While child rearing has always been difficult, life in the twenty-first century is particularly daunting. With technology that brings the whole world to their fingertips, today’s youth have easy and often unfiltered access to unlimited material, too much of which is inappropriate and unconducive to an Islamic lifestyle. Throughout history, most parents have had to contend with issues of peer pressure, hormones, and a certain amount of adolescent rebellion, but nowadays Muslim moms and dads also have to cope with the pitfalls of social media, rampant mental health issues, online pornography, and the glorification of lifestyles that Islam does not condone.
Carissa is a mom in the United States who is trying to raise her children to be practicing Muslims, but it is a struggle. “Living in the States and being exposed to so much that is not reflective of Islam is hard and does not promote practice,” she says. “When I compare how my husband grew up, learning about Islam every day in school, along with knowing Arabic, it’s difficult to see how my children are growing up. I feel they are losing so much.”
Aya adds, “The environment is very powerful. Media especially. We are letting movies, shows and social media raise our kids then trying to throw them in an Islamic school or Sunday school to fix them or keep them safe. These media are designed very powerfully with full knowledge of human neuropsychology and biology. They are created to be hard to resist and to hook us and shape our minds and behaviors. I don’t think enough of us realize that truth, and we are in actuality seeing the results of kids raised by the media, not by our tarbiyah. We are too busy on our phones, running around, cooking, chores, etc., and the little time we do spend is not enough to overcome the sheer quantity and quality of the media they consume.”
In Marwa’s opinion, there might be a deeper issue at hand. “Sometimes,” she says, “kids’ rebellion and lack of interest in practicing Islam has nothing to do with Islam itself; it could be an underlying mental health struggle or depression that we are not picking up on.” She advises fellow parents, “Please, please keep the door of communication open, and allow them to seek help when they need it.”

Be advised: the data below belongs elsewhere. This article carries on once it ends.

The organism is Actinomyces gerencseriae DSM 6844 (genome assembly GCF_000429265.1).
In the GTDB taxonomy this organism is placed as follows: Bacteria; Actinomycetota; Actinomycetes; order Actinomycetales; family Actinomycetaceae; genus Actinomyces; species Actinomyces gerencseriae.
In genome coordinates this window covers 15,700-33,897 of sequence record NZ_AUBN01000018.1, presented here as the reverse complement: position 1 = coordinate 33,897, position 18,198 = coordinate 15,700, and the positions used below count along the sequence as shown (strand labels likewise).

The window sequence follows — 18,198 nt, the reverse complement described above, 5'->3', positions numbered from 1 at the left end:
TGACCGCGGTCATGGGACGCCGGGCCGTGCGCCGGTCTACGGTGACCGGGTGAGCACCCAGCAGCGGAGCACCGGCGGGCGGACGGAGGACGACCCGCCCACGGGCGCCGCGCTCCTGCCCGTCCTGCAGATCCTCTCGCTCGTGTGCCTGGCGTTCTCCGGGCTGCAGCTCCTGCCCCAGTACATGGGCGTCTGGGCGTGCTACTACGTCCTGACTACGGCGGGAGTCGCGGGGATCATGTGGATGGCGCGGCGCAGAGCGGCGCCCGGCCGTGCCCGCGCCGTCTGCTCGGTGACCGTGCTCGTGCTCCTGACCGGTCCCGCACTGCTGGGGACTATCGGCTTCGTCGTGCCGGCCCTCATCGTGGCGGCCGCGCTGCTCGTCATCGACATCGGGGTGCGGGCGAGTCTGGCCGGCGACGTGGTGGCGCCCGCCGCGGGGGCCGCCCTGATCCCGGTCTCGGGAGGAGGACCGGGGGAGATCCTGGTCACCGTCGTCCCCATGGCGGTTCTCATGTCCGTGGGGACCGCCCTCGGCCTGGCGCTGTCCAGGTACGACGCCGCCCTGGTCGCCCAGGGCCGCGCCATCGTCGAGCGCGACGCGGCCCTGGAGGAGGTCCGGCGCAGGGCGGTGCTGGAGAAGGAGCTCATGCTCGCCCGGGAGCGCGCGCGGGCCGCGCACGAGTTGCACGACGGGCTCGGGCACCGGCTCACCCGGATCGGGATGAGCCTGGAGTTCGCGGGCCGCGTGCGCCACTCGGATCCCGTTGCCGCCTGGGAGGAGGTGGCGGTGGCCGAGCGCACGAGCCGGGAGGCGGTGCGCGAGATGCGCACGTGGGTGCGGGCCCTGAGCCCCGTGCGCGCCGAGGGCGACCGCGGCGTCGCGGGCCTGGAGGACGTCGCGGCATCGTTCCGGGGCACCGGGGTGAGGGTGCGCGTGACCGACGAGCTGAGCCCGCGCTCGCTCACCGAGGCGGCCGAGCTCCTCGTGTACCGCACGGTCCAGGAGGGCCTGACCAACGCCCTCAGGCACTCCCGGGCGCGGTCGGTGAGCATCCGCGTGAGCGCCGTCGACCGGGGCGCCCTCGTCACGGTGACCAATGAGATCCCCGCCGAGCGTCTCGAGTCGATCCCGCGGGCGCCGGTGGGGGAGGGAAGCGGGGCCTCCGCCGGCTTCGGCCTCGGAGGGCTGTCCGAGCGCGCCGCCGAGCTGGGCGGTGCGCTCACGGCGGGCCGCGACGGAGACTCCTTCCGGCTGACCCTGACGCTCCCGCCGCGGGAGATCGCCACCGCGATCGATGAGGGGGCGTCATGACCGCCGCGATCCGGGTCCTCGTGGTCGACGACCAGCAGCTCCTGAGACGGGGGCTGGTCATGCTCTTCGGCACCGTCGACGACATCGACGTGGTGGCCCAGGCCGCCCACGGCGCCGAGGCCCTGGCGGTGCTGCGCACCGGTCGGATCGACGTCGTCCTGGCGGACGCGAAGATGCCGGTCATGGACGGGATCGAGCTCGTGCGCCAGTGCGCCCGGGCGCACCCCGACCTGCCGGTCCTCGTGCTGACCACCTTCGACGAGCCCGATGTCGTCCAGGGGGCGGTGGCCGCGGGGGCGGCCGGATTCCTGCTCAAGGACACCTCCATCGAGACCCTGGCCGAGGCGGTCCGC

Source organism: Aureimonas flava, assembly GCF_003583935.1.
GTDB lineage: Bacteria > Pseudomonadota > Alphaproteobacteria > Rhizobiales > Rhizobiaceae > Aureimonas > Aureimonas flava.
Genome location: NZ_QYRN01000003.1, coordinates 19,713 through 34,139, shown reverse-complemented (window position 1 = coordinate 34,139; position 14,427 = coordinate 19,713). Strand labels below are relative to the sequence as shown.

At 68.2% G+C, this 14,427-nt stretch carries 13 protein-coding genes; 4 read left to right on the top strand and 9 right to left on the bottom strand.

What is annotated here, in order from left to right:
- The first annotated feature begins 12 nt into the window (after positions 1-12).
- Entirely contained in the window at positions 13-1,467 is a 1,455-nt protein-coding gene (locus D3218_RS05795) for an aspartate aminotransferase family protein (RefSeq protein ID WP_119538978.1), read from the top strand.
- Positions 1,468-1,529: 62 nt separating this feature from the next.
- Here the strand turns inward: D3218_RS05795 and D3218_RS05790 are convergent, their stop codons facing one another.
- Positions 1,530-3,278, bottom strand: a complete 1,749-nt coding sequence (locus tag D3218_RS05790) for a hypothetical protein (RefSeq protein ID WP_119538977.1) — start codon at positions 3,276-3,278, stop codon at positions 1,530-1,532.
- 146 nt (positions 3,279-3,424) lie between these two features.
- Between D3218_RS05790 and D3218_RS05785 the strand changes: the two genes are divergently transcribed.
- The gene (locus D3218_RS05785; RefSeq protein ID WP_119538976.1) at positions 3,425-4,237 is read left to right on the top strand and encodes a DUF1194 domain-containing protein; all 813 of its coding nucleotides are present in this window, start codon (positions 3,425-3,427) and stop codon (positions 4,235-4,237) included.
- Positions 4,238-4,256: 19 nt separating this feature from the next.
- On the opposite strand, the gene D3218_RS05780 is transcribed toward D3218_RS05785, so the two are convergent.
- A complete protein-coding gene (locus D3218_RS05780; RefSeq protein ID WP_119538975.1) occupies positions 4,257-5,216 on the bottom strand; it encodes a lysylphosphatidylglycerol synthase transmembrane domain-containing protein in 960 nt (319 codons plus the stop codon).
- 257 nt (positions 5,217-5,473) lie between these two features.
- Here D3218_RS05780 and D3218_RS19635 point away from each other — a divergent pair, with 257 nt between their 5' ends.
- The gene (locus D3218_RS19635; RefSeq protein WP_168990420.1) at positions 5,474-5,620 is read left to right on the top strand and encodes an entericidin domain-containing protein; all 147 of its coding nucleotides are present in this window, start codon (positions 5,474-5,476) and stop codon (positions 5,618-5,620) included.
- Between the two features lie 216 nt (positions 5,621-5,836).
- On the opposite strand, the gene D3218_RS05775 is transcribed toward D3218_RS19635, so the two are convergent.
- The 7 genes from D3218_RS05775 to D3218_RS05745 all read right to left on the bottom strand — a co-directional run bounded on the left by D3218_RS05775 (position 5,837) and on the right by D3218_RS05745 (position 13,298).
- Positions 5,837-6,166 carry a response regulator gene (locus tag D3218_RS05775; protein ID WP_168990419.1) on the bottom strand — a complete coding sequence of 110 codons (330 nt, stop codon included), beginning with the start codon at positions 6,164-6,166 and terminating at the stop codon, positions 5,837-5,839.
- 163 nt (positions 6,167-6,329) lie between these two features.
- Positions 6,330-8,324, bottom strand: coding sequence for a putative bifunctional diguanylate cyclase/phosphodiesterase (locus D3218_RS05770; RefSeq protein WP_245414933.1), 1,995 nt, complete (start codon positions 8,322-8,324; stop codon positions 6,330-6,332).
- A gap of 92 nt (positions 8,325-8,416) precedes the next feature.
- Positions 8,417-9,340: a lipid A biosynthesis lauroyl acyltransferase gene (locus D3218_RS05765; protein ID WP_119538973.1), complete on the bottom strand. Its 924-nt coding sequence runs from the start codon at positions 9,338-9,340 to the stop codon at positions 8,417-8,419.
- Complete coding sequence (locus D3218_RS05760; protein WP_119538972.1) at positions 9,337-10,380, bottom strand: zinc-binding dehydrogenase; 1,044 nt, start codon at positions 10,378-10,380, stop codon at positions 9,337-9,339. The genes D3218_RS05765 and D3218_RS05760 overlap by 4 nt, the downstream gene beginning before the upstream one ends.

Do Parents Feel Comfortable Talking with Other Muslims About this Problem?
“I do not feel comfortable for fear of being judged by others,” answers Marwa. “I do talk to select people who have genuine love and concern for our family, but in general I do not discuss with others. Unfortunately, as a community we are very judgmental, and that is one of the causes of our kids’ rebellion. They feel more comfortable discussing their issues in a circle at school than with community members.”
Ayat agrees. “I imagine the community at large would be unduly judgmental and maybe stigmatize the kids when they are only beginning to form who they will be and still have the chance to change for the better,” she states.
Amina feels differently. She reports, “I absolutely feel comfortable talking about these issues. Working together to address these issues in our communities will strengthen our Umma. Hiding things doesn’t make them go away. I do think the Muslim community is changing with the tide. We are all parents and can understand the challenges we all face. I think when given the opportunity, we are more supportive than we believe is possible. Mostly our own fears and insecurities keep us from sharing our struggles.”